10. Red Beard (1965)
Kurosawa’s final black-and-white picture, and the last film he made with Toshiro Mifune. Red Beard required nearly two years to make and production was hindered by a great amount of on-set tension — all of which proved to be well worth the trouble, as the final results constitute one of the director’s finest achievements. Yuzo Kayama, who had a supporting role in Sanjuro, takes the stage opposite Mifune and does so with tremendous gravitas. Also great is Kyoko Kagawa, cast against type as a psychotic patient, whose standout scene is so chillingly effective one almost wishes there were an entire movie about her.
9. The Idiot (1951)
What prevents The Idiot from cracking the top five on this list is the unfortunate fact that, like Sanshiro Sugata, a sizable portion of it has been lost. Kurosawa’s original cut was 265 minutes long, but the most extant version today only clocks in at 166 minutes, necessitating the use of intertitles to explain parts of the story to the audience. It’s a shame, for even in its incomplete version, this adaptation of Fyodor Dostoevsky’s novel is one of the most unusual and intoxicatingly watchable films in Kurosawa’s oeuvre.
Kurosawa shifts the novel’s setting to Japan’s northernmost island of Hokkaido (one of the more “westernized” regions of Japan), composer Fumio Hayasaka delivering a very “Russian” score. It also features what is unquestionably the single most impressive cast in any Kurosawa film. The majority of Kurosawa’s “stock company” appears here, along with a few faces new to his work — such as Chieko Higashiyama of Tokyo Story fame. Most interesting is Setsuko Hara, sweet and lovable in No Regrets for Our Youth, cast entirely against type as an aggressive, temperamental woman molded by the cruelty of the world around her. (Her all black wardrobe was reportedly modeled after María Casares’ costumes in Jean Cocteau’s Orpheus.)
Kurosawa made The Idiot for Shochiku and upon returning to the studio forty years later to make Rhapsody in August searched their vaults for his film’s missing 100 minutes of footage. Alas, the scenes remain lost to this day.
8. The Quiet Duel (1949)
After a labor union strike at Toho Studios in 1948, Kurosawa started shopping his talents to other film companies. For Daiei, he made this tense, thoughtful drama about a doctor who accidentally contracts syphilis while operating on a sick patient during the war. When he returns home, he tries desperately to keep his disease a secret, especially from his fiancée, whom he chooses not to marry so she does not become sick herself — shackling his desires and needs for the good of those around him.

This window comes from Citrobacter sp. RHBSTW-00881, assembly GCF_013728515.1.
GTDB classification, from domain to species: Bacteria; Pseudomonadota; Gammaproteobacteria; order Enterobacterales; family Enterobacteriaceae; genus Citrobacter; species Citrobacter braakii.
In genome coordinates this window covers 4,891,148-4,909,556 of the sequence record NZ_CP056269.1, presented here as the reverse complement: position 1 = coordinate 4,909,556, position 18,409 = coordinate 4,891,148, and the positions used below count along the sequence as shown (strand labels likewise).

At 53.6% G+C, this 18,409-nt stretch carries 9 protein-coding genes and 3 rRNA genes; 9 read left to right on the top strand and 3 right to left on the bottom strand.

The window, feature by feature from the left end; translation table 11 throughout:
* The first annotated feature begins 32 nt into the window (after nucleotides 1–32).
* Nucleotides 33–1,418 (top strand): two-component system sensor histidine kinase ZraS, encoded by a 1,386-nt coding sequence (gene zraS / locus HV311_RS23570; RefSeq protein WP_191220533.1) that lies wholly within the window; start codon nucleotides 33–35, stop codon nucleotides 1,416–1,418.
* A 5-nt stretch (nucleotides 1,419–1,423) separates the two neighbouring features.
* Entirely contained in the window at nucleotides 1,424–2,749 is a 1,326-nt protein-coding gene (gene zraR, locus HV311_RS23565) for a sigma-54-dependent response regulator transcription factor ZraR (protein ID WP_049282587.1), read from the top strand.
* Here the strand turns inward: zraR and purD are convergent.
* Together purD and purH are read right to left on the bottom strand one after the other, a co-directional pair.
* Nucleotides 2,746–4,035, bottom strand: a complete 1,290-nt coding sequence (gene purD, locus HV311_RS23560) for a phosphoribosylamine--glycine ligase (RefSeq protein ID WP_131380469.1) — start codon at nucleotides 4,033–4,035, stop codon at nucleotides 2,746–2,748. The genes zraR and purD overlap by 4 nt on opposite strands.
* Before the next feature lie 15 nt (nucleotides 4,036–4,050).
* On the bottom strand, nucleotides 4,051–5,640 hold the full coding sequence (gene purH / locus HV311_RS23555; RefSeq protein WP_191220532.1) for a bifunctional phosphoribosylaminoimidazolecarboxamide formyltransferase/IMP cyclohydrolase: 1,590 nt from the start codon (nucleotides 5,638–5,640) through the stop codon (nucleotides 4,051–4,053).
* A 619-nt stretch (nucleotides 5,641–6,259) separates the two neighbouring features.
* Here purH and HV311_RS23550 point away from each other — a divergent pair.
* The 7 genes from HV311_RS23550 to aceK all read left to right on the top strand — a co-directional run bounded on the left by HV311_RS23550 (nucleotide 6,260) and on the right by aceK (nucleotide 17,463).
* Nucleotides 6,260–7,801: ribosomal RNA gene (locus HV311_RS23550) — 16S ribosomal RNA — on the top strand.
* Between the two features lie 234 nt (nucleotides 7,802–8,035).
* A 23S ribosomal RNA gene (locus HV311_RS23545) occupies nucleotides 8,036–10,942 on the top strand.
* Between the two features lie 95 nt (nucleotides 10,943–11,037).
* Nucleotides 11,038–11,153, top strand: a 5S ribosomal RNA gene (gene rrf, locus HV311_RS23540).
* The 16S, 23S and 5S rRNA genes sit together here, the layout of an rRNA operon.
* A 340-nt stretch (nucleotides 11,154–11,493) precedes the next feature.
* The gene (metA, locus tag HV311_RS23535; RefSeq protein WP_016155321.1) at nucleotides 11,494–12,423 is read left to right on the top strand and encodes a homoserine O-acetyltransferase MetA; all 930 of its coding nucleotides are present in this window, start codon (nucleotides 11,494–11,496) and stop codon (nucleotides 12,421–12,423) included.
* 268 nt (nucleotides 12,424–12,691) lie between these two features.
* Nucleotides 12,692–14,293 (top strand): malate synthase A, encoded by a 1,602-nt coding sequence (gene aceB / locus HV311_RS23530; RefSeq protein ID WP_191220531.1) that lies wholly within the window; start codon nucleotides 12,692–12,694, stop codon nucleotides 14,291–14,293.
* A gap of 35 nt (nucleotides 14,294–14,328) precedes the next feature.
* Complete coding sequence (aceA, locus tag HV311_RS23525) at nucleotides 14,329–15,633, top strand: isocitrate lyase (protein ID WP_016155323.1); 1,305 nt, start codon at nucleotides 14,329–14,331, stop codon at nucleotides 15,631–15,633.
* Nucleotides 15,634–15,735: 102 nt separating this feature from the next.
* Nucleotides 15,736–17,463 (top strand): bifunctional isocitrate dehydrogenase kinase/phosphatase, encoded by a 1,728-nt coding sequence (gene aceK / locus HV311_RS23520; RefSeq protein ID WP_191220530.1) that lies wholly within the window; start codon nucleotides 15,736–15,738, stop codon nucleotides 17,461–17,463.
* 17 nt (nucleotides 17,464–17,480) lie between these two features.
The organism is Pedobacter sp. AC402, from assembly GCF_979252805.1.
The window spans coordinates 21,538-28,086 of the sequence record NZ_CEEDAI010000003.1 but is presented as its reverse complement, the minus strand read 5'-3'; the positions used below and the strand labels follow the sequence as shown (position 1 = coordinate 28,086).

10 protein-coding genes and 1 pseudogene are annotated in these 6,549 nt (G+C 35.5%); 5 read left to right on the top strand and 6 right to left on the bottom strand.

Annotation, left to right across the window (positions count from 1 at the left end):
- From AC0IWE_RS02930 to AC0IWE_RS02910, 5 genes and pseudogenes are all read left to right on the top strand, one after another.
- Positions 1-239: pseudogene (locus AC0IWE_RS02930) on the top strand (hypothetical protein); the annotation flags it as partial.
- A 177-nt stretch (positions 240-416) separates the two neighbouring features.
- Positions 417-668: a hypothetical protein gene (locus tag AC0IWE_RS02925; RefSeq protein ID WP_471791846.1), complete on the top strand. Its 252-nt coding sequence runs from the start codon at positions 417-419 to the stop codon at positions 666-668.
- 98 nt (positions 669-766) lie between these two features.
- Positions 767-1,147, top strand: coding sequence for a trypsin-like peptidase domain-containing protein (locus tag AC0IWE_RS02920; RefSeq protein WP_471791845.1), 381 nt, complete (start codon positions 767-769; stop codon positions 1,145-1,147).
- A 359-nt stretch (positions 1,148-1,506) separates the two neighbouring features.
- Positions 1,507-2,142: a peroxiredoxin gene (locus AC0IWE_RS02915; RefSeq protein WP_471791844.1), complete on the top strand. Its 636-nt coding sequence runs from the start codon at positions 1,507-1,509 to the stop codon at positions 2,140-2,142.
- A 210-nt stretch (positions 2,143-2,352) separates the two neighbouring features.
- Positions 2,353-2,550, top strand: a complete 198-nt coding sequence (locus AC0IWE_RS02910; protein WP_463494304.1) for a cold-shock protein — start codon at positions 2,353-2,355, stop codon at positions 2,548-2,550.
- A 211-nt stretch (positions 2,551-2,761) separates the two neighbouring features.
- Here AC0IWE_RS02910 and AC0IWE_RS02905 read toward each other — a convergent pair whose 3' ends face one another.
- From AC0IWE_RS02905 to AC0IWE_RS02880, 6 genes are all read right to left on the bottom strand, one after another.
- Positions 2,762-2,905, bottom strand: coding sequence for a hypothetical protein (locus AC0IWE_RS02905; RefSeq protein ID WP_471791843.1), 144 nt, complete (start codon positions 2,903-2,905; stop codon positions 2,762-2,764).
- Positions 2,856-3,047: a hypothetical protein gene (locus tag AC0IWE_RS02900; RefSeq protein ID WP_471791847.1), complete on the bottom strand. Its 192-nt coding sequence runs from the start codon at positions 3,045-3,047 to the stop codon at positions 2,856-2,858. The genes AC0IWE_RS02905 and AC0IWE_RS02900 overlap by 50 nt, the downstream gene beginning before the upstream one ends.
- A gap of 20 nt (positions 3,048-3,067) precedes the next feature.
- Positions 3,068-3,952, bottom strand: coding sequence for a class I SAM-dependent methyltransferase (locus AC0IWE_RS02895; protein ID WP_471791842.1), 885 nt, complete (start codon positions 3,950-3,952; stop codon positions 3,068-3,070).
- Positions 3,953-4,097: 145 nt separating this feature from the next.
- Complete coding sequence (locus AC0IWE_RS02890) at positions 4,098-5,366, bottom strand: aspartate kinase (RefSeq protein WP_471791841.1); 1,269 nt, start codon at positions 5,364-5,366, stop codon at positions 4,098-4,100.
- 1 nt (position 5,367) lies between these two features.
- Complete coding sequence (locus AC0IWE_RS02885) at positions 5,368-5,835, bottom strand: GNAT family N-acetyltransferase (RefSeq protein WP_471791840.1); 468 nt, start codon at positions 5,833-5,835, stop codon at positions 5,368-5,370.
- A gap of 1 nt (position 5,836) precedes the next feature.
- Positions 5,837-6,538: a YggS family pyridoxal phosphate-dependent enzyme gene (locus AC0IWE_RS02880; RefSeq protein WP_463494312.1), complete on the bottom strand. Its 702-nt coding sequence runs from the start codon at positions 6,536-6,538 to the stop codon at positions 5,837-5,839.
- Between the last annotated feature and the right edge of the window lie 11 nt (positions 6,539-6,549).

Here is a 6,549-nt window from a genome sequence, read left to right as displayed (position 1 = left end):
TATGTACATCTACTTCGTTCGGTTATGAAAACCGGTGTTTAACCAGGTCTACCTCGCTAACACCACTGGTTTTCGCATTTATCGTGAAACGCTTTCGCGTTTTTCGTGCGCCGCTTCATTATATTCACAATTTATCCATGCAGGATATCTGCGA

The Quiet Duel also features one of Kurosawa’s most interesting female characters: a cynical nurse played by Noriko Sengoku who’s initially leery of the doctor but later comes to respect him after learning his secret and witnessing his devotion to others.
7. Stray Dog (1949)
An extraordinary masterpiece about a soldier-turned-detective whose pistol is stolen by a pickpocket. Realizing his gun has likely been sold on the black market and is now being used to rob and kill people throughout Tokyo, he sets out on a personal mission to recover it. Eventually, with help from a senior detective, he learns the man using his gun is also a former soldier — one who failed to reintegrate into society and subsequently went off the deep end.
Like a good many of Kurosawa’s immediate postwar films, the director uses genre framework for what might seem to be a typical entertainment film and makes poignant observations about the times in which he lived. Besides the depiction of two soldiers who went down different paths, Kurosawa showcases the extreme poverty present in postwar Japan. There’re also some clever jabs at the occupation’s attempt to “democratize” Japan. Example: one criminal threatens to sue the detectives for following her, abusing a “western” practice reintroduced to Japan to get away with her criminal activities.
6. Kagemusha (1980)
Kagemusha is one of Kurosawa’s most historically interesting films, for a number of reasons. First of all, it emerged through what might’ve been the single most frustrating shoot of the director’s career. Kurosawa had written the script with Zatoichi star Shintaro Katsu in mind for the leading role; Katsu accepted, but the two had a falling out on the first day of shooting and the actor ended up being replaced with Tatsuya Nakadai.
Kagemusha was slated to be photographed by Kazuo Miyagawa, who had previously shot Rashomon and Yojimbo for Kurosawa (not to mention Ugetsu for Kenji Mizoguchi and Floating Weeds for Yasujiro Ozu); unfortunately, Miyagawa ultimately had to stay on only as a creative consultant due to sudden health complications. Typhoons shut down production for a number of days, at a cost of several thousand dollars a day. That the film turned out as well as it did under these circumstances is truly remarkable.
Kagemusha is also unique for its themes of conformity. Many of Kurosawa’s past ventures had been about individuals standing against the system; here was a movie about a rebellious man conforming to the system. A condemned thief is chosen to serve as a double for a warlord. When the warlord is killed by an enemy sniper, he assumes the dead man’s responsibilities and, in the process, comes to revere the warlord’s legacy and is emotionally indoctrinated into the feudal system.